Once you can remain impassive against the attack, you can defend against it with much better precision, so from here, move on to the second step of the drill; actually defending yourself. Now it’s the attacker’s turn to be impassive about being struck.
Boldness is also about moving forwards against the threat. In the Lonin loft they have two car tyres hanging from the ceiling, which act as pells and striking targets, so from here we moved on to hitting the tyres: approaching boldly, striking hard and moving away under cover. This was fun, and should be trained regularly, not least to make you aware of just how hard you can hit.
We then went back to the pair drills, and worked on the attacker’s bold entry. During this time, I prepped one of the students, and then gave orders for the class to go as hard and fast as they could, with no masks, to really hit each other. A dangerous, stupid, thing to do with a class at this level. But the teacher was telling them to… and the student I had prepared beforehand said, quietly but firmly, “no”. I said “what the hell do you mean, no?”, and she replied “no, it’s too dangerous.”
It takes boldness to stand up to authority figures when they are not acting in your best interests, and as with all necessary skills, it can and should be trained for. Roleplaying the scenario can really help. So what the class saw was one of their own (boldly) saying no to a dangerous exercise, in defiance of my authority. That was probably much harder, required more boldness, than simply not flinching when a friend gently approached with a sword.
Training for boldness only works if the situation is one in which it is hard to be bold, but you can just manage it. It is especially important to emphasise that success is defined only by whether you manage to act in a way that demonstrates the virtue of boldness according to the scenario of the drill. No other factors are important. This is the key to successful training. In weightlifting, you either lift the weight the prescribed distance, or you don’t. Success is easy to define. When training for virtues, success is more difficult to pin down, which is why I like controlling the flinch as the starting point; it’s the easiest way to check on physical courage. We can take this out into the wider world too; let’s say you have difficulty talking to strangers, so you set yourself a task of asking one stranger for directions every day on your way to work. It doesn’t matter if you stammer, or if you forget what they tell you, or if they are rude, or any other thing; you did it if you went up to someone you don’t know and asked. Success is making the attempt.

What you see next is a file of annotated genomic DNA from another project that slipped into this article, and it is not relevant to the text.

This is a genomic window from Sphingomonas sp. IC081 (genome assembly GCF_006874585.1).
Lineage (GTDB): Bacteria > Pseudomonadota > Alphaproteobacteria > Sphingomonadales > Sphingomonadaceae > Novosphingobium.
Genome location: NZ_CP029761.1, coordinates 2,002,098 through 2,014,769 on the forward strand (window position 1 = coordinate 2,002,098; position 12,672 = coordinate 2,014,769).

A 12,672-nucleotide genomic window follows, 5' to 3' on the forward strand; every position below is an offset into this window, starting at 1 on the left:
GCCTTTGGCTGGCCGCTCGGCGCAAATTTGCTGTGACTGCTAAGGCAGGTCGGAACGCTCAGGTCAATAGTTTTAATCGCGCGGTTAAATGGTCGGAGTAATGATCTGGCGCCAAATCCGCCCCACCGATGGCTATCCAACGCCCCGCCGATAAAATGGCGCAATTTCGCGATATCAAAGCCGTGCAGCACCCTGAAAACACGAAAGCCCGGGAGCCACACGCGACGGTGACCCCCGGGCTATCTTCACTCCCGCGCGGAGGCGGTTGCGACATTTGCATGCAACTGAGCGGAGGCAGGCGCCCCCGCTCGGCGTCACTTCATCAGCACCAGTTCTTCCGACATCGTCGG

I am writing this in the Ipswich Library, escaping a house full of boxes, and my adorable but distracting children. I am still regrettably far from being back into a proper working routine, so goodness knows what I’ll be producing for you next. I currently have three main projects to focus on: the next instalment of The Swordsman’s Quick Guide, which covers breathing, my online course about how to extract a working, trainable system from historical fencing treatises, and my boarding school memoir, Sent. It would no doubt help my productivity if you would let me know through this survey which one of these you are most keen to see. Go on, be bold! I don’t promise to do as you ask, but I will take your opinion into account.
I look forward to hearing from you!